Photo © Isabelle Young

Paula Rego

Pastel on paper
137 x 102 cm
54 x 40 1/8 in

Paula Rego, Dame with Goat’s Foot 1, (Undressing the Divine Lady), 2011–12

Pastel on paper
160 x 120 cm
63 x 47 1/4 in

Paula Rego, The Guardian, 2012

Pastel Conte and charcoal on paper
79.4 x 55.2 cm
31 1/4 x 21 3/4 in

Paula Rego, Small Rape, 2009

‘I’m interested in seeing things from the underdog’s perspective. Usually that’s a female perspective’ — Paula Rego

An artist of uncompromising vision and a peerless storyteller, Paula Rego has since the 1950s brought immense psychological insight and imaginative power to the genre of figurative art. Drawing upon details of her own extraordinary life, on politics and art history, on literature, folk legends, myths and fairytales, Rego’s work at its heart is an exploration of human relationships, her piercing eye trained on the established order and the codes, structures and dynamics of power that embolden or repress the characters she depicts.

Works on view in the gallery’s first presentation since announcing its representation of the artist focus on quintessential themes in Rego’s art. Dame with Goat’s Foot 1, (Undressing the Divine Lady), 2011–12, belongs to an important body of work that takes inspiration from and is a visual retelling of A Dama Pé de Cabra, a nineteenth-century story by the Portuguese novelist and historian Alexandre Herculano. The Guardian, 2012, like Rego’s iconic Angel, 1998, depicts a woman of spiritual significance who presents a balance between power and vulnerability. Small Rape, 2009, gives visibility and a voice to sexual assault against women. Rego has throughout her career produced works that address subjects specifically from the perspective of women’s experience as well as feminine power, physicality and strength. The ‘small’ of the title refers only to the scale of the picture.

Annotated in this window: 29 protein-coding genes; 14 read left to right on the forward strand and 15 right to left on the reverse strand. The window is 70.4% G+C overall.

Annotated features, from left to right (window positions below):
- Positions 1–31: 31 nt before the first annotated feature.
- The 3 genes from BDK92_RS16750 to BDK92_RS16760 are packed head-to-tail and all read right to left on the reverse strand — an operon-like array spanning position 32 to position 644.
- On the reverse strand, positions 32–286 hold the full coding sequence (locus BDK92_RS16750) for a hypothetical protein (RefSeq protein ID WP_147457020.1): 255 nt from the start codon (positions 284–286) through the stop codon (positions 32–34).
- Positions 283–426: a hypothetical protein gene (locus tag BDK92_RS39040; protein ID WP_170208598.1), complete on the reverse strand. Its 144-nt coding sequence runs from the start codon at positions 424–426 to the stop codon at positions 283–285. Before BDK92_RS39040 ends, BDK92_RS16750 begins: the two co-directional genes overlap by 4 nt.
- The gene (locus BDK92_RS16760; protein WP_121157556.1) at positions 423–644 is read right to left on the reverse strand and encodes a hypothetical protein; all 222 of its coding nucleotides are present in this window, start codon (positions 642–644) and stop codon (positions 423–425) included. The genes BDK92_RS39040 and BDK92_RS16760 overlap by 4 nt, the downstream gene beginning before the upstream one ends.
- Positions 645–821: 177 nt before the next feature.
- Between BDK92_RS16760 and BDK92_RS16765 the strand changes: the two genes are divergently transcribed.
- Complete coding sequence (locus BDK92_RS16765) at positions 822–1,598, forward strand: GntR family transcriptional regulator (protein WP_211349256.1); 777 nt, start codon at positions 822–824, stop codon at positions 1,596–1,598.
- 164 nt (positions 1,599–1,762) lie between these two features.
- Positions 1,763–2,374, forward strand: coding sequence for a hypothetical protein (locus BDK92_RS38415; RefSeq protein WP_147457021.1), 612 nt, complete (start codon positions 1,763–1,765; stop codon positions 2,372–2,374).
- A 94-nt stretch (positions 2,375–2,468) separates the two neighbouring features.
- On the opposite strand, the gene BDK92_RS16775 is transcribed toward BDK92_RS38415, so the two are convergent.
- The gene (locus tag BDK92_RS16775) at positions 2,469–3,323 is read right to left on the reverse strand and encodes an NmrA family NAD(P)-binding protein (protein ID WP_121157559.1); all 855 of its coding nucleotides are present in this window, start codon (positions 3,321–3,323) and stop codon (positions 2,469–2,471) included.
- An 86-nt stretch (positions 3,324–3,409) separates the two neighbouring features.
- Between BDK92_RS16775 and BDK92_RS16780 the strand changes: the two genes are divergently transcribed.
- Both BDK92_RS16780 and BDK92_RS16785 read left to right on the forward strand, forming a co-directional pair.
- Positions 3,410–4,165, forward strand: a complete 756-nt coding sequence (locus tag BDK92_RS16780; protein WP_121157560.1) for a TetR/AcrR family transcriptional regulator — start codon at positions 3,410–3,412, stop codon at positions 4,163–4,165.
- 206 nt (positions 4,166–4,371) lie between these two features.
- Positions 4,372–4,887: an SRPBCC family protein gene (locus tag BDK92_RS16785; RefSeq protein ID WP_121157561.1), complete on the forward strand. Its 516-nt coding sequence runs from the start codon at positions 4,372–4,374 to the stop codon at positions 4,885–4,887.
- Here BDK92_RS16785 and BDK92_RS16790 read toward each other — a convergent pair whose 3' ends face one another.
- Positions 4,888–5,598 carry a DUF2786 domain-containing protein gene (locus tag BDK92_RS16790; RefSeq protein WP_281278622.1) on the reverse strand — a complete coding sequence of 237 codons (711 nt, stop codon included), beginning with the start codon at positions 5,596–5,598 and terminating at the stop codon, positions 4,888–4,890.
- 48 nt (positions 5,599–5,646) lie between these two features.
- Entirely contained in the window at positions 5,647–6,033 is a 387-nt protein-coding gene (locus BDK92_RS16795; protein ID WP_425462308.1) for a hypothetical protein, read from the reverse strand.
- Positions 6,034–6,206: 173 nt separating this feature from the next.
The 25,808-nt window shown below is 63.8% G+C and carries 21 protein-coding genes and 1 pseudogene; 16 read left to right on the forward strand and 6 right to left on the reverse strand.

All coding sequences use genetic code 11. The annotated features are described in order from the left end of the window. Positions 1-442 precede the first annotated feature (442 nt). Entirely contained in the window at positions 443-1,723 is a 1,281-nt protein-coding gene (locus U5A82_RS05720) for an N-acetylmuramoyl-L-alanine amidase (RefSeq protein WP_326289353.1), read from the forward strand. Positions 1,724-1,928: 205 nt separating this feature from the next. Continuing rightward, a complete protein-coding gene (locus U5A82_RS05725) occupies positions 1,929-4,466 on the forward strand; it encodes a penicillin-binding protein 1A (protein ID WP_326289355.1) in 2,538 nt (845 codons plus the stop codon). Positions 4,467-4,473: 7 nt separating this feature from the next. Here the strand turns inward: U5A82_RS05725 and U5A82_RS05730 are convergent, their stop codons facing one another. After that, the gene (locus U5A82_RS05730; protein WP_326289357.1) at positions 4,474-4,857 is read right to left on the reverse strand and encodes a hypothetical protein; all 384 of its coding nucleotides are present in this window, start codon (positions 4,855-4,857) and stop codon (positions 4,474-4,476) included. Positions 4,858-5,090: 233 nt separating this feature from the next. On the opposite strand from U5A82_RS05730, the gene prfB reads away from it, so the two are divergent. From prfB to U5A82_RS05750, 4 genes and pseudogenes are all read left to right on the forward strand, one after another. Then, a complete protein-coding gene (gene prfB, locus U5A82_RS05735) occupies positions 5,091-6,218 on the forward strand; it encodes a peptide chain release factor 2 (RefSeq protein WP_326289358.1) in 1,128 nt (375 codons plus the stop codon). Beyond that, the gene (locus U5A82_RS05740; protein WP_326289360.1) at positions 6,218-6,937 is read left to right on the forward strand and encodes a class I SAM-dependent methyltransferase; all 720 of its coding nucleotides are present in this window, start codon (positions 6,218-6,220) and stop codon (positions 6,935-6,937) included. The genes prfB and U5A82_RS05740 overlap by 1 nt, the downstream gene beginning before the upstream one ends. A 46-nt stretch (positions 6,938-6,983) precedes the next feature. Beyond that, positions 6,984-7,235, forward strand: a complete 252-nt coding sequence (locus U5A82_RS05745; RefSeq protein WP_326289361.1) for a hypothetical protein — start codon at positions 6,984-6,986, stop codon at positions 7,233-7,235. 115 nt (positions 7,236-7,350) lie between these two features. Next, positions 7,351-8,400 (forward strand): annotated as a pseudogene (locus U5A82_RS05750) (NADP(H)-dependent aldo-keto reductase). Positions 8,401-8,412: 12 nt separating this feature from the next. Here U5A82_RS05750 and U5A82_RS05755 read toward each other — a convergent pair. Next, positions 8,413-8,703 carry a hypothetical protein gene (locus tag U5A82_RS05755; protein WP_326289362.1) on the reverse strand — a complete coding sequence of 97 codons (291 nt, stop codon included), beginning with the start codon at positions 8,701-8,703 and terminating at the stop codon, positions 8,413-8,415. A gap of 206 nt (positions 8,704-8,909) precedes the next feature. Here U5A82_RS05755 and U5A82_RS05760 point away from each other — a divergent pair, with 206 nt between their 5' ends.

© Nick Willing

Adriana Varejão

Oil on plaster
52 x 45.5 cm
20 1/2 x 17 7/8 in

Adriana Varejão, Kindred Spirits – Agnes Martin, 2015

One of the most original and significant voices in contemporary Brazilian art, Adriana Varejão is celebrated for a materially diverse practice comprising painting, sculpture, drawing, installation and photography.

Kindred Spirits – Agnes Martin, 2015, is from the artist’s series of portraits named Kindred Spirits, which were first presented at Dallas Contemporary in 2015. To create these works the artist rendered a variety of coloured shapes on paintings of her face with imagery derived from specific works by minimalist masters such as Donald Judd, Frank Stella and Tony Smith, among others. Kindred Spirits – Agnes Martin is inspired by Agnes Martin’s painting Gratitude from 2001.